This invention relates to the use of two separate ZnTe interface layers to improve electrical contact to p-CdTe thin films, capable of use in photoelectric devices.
The two separate ZnTe thin films are deposited between p-CdTe film and subsequent metallizations. The first film deposited on the p-CdTe is undoped ZnTe, and the second film deposited is doped heavily p-type. The two separate films are used to avoid the drawbacks involved in using a single film to provide optimum device performance. These layers may be used in photovoltaic and other devices to improve device performance by decreasing the losses associated with the back contact and increasing the performance stability of the device.
A typical single-junction photovoltaic cell is comprised of a substrate on which to form the device, two ohmic contacts to conduct current to an external electrical circuit, and two or more semiconductor layers in series to form the semiconductor junction. At least one of these semiconductor layers (the absorber) is chosen so that its bandgap is of a value for near-optimum conversion of solar radiation. In the typical design, one semiconductor layer is doped n-type, and the adjacent layer is doped p-type. The intimate proximity of these layers forms a semiconductor p-n junction. The p-n junction provides an electric field that facilitates charge separation in the absorber layer(s) when the cell is illuminated, and charge collection at the ohmic contacts.
In general, the typical photovoltaic cell comprises a substrate to mount the cell and two ohmic contacts to conduct current to an external electrical circuit. In this arrangement, the cell may also include two or more semiconductor layers in series.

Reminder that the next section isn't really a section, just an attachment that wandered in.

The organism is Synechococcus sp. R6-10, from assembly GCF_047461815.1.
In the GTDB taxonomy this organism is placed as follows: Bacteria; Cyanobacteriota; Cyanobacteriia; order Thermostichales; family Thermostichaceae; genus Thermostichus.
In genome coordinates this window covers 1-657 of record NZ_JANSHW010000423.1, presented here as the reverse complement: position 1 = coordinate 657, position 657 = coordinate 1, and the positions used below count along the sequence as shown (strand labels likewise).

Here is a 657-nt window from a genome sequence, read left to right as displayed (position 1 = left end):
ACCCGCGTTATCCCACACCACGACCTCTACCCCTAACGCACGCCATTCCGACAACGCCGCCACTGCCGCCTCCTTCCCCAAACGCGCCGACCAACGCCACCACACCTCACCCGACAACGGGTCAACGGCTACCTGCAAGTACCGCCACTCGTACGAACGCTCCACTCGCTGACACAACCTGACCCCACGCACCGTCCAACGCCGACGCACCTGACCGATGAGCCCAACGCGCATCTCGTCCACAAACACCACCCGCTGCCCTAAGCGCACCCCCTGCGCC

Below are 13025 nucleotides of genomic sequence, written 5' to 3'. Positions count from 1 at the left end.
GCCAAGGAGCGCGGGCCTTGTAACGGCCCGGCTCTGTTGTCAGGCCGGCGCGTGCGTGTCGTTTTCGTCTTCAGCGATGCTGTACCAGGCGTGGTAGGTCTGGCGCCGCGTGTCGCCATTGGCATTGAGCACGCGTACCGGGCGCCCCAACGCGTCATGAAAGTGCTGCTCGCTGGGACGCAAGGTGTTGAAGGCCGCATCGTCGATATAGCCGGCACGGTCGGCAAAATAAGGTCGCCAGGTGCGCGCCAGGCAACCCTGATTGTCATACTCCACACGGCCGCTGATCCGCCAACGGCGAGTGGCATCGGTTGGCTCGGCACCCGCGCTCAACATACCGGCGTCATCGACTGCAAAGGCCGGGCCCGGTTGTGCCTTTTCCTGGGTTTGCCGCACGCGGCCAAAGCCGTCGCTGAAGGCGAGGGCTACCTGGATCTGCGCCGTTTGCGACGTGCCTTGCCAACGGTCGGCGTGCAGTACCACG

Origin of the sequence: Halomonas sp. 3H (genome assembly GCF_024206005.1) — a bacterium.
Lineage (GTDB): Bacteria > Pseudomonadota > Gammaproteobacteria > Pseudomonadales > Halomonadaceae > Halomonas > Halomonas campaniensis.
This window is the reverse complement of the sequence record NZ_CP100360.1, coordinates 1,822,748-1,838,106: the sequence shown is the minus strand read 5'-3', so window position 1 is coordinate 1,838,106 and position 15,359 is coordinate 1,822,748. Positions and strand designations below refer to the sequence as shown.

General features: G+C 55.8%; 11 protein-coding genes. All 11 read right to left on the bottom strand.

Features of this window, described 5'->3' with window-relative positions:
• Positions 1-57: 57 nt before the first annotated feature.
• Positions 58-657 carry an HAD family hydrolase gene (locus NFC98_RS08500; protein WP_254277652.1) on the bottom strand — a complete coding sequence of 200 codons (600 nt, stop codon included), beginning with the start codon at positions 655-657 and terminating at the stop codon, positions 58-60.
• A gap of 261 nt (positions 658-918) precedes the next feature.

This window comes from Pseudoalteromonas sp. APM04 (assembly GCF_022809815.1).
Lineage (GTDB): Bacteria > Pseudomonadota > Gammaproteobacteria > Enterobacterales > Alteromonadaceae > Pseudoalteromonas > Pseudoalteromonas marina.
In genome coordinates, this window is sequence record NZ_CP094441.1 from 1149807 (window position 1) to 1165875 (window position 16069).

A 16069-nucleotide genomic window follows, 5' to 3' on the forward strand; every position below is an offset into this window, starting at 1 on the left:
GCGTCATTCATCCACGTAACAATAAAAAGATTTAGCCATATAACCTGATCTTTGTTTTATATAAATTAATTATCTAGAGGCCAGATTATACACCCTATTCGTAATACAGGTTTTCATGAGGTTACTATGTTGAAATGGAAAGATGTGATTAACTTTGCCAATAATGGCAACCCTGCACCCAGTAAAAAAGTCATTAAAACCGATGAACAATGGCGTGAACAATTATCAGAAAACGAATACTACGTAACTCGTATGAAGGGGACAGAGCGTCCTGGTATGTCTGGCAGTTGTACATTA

In the standard photovoltaic cell including the substrate for mounting the cell and two ohmic contacts for conducting current to an external electrical circuit, in addition to the n-type layer and the p-type layer of a p-n junction cell, a three layer cell can include an intrinsic (i-type) semiconductor layer disposed between the n-type layer and the p-type layer for absorption of light.
In the photovoltaic cell, the semiconductor layers may be formed from single crystalline materials, amorphous materials, or polycrystalline materials. However, single crystalline materials are preferred from an efficiency perspective, because efficiencies are available in excess of about 20% in specific single crystalline photovoltaic cells Nevertheless, the disadvantages associated with single crystalline materials is the high cost of the material as well as the difficulty in depositing the single crystalline materials.